Published January 2022

For a while I had noticed that when I went for a meal and drinks with friends, by the end of the evening I was feeling very bloated with lots of flatulence – I became the joke as I trumped my way home!

During the summer of 2020 I thought I had a bug as had constant gripes in my tummy, but this continued. In the August I tried a lactose free diet thinking that may help and it did for a while. However, I noticed I had become very constipated and thought this maybe the reason for the gripes. Again I took over the counter medication but still no joy in alleviating the gripes. My tummy would bloat after eating, itfelt very uncomfortable to sit and found it difficult to play with my granddaughter. I thought this was all to do with constipation.

I called the doctor and with it being during the Covid pandemic, I was unable to see anyone, but discussed my symptoms over the phone. He prescribed Buscapan (which relieves stomach cramps) and Cosmocol (a laxative) for the constipation. By end of September this was not getting any better, if anything it was getting worse – so I called doctor again and this time he sent me for a full count blood test. This came back normal and I remember him telling me that this was nothing sinister and nothing to worry about. I was given omeprazole for the acid reflux I was beginning to get.

I carried on with the medication, but my friend said, “Have you looked at the symptoms for ovarian cancer? They match yours”.  So at the end of November, I asked for a CA125 test which I had read can be a marker for ovarian cancer.  The next day I was called into the doctor’s surgery as the result was 2,101 (normal range 0-35).  I was given an internal examination and referred immediately to a gynae clinic.

I was seen in the hospital on 4 December.  I was told there, without any examination, that this was definitely cancer. This was very hard to hear especially when every appointment and test had to be alone due to Covid. I had an examination which showed suspicious masses in my pelvis, which represented peritoneal or ovarian disease. Also a suggestion of omental disease. I was then referred for a chest, abdomen and pelvis scan.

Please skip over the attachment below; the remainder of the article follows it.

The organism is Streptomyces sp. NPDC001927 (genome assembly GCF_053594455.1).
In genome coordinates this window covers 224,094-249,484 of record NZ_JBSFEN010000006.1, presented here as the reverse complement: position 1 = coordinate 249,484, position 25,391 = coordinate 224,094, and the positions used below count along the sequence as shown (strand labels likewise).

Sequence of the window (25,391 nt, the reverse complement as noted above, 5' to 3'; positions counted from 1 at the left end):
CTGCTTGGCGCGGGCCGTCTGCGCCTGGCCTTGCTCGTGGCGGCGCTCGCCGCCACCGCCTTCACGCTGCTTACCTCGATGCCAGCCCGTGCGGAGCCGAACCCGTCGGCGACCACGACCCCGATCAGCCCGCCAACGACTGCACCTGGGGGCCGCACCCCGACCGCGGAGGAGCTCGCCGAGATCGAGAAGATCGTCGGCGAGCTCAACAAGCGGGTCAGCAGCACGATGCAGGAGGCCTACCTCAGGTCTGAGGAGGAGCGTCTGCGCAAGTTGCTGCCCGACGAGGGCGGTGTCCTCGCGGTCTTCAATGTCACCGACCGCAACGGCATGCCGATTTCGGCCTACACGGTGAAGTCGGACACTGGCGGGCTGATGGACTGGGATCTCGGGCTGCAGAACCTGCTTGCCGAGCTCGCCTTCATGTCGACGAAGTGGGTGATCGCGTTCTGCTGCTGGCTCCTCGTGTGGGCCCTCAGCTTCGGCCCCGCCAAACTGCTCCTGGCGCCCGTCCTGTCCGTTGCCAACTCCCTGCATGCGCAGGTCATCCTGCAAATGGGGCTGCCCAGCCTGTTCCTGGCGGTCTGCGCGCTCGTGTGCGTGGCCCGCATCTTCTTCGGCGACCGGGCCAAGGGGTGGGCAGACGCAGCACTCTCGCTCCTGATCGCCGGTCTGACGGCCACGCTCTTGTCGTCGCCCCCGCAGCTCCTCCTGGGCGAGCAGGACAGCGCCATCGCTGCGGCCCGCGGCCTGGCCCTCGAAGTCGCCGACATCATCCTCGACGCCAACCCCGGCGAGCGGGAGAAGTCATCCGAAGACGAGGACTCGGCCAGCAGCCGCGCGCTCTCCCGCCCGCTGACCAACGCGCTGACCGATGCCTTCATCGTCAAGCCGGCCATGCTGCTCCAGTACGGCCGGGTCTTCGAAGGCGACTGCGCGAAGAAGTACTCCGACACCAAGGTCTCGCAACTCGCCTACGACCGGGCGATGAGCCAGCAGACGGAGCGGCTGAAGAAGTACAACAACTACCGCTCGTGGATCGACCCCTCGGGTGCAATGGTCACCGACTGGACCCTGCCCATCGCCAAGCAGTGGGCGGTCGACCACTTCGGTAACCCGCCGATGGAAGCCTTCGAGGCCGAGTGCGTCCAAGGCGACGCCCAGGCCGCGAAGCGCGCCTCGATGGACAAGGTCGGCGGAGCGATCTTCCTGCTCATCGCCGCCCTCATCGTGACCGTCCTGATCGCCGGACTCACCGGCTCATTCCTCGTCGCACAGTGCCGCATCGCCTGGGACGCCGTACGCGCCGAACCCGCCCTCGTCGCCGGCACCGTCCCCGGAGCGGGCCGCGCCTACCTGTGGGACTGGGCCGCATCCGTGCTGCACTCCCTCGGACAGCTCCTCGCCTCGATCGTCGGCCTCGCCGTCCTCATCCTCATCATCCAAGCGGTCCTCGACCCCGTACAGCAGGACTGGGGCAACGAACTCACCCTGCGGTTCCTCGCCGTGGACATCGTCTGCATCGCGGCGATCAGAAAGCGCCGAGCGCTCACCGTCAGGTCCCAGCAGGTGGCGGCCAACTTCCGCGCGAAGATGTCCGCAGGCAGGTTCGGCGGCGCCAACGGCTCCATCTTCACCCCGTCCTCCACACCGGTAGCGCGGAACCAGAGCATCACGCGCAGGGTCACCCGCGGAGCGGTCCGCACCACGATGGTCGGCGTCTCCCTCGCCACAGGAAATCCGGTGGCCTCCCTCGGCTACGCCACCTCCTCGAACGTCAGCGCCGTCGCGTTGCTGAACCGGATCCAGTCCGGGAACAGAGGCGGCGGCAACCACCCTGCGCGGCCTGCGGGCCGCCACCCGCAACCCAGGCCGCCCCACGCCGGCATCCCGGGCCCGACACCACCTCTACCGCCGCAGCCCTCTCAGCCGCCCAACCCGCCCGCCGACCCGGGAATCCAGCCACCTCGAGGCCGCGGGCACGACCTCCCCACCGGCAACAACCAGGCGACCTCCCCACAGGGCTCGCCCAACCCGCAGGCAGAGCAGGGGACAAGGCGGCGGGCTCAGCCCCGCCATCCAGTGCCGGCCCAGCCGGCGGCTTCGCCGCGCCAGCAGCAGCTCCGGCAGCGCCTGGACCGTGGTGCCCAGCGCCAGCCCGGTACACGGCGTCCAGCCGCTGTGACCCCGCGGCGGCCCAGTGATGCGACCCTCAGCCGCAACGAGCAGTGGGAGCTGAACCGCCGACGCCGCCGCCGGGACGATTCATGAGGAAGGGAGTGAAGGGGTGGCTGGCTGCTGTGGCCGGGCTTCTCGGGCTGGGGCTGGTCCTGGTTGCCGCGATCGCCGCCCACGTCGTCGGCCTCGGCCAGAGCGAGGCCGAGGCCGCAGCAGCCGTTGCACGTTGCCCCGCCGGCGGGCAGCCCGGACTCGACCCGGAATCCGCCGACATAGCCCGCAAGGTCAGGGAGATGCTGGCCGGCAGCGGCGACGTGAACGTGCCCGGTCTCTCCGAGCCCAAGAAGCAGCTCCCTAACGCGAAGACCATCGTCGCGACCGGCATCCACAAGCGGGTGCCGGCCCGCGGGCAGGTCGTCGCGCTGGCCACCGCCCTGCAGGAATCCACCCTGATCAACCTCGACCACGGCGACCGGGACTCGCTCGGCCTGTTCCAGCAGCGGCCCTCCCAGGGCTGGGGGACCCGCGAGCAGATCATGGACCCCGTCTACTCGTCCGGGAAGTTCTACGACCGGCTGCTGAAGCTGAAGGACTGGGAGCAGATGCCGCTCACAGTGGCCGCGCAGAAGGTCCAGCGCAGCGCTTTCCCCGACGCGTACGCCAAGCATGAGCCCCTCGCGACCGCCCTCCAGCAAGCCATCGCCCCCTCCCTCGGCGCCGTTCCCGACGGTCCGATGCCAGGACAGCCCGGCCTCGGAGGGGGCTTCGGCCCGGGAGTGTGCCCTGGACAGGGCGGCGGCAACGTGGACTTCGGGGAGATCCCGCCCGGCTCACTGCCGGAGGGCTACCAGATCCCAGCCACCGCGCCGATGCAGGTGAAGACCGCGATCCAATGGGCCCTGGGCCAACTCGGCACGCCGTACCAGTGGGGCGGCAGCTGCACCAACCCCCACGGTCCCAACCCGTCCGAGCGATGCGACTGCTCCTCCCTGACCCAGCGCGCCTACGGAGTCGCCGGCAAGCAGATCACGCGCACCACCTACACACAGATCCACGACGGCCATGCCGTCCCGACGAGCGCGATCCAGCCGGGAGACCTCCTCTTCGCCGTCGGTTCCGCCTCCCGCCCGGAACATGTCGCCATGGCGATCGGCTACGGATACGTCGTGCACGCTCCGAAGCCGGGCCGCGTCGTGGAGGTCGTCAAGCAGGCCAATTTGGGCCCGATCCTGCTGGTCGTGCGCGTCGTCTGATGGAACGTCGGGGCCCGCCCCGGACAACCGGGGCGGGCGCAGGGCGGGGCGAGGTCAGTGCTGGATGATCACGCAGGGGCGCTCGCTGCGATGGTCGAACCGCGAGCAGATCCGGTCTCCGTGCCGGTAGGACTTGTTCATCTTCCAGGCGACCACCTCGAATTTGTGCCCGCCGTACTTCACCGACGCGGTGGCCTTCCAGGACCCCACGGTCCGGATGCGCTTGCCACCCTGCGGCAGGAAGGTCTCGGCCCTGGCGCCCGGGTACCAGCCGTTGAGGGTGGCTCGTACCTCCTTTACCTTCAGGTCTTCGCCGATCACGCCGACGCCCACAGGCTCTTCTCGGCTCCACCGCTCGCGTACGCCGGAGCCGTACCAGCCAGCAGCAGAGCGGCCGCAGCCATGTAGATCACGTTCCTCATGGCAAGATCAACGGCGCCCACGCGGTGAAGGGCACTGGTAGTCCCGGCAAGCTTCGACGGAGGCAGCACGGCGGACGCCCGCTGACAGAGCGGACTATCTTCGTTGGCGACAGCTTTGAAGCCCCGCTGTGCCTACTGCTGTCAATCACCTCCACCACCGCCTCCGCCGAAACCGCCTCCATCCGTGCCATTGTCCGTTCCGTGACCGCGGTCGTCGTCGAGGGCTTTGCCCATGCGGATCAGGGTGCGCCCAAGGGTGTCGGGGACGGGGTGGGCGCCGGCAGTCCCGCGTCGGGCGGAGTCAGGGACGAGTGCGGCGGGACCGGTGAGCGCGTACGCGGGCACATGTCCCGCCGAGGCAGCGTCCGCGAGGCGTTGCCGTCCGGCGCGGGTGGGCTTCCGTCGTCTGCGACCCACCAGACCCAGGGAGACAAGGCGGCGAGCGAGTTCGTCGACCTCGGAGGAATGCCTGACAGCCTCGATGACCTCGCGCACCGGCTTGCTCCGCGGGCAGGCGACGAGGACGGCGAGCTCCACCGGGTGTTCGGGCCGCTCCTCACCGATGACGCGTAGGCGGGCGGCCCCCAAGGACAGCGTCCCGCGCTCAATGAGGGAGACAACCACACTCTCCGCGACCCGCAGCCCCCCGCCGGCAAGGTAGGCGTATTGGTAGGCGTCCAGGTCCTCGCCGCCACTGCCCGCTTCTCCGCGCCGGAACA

My scan was scheduled on Christmas Eve where I had a drain put in for the ascites (a build-up of fluid in the abdomen) and a biopsy of the omentum (the layer of fatty tissue that surrounds the abdominal organs).  I stayed in day surgery for 12 hours where I had five litres of fluid drained and my tummy was relieved of the bloating feeling. So much so that I enjoyed my Christmas dinner with my family.

However, this was not to last. Two days later I started vomiting and could not stop. I was taken in to hospital overnight for fluids and to stop the vomiting. My consultant phoned when I was home to say this was because of the type of cancer I have, and that he was referring me for chemotherapy as soon as possible. I also had a flexible sigmoidoscopy (a test to look inside the lower part of the large bowel) on 4 January 2021.

I received a letter from my consultant on 15 January to tell me that the biopsy showed an ovarian cancer type called papillary serous carcinoma arising from the peritoneum and therefore stage 3 disease. The result of sigmoidoscopy showed no evidence of malignancy in my bowel.

At the end of January, I was feeling so poorly and could not stop being sick and by this time I was approaching four stone in weight loss. I was so weak I actually phoned 111 and from there I was in hospital for five days on a drip and monitored. This was also very hard as I had to do all this alone again due to Covid. When I got home I was referred for chemo as soon as possible as was told this would help should I respond to this treatment – so agreed to start straight away, and signed consent forms.  I was contacted daily by a dietitian as by this time I was on protein shakes but couldn’t keep these down either.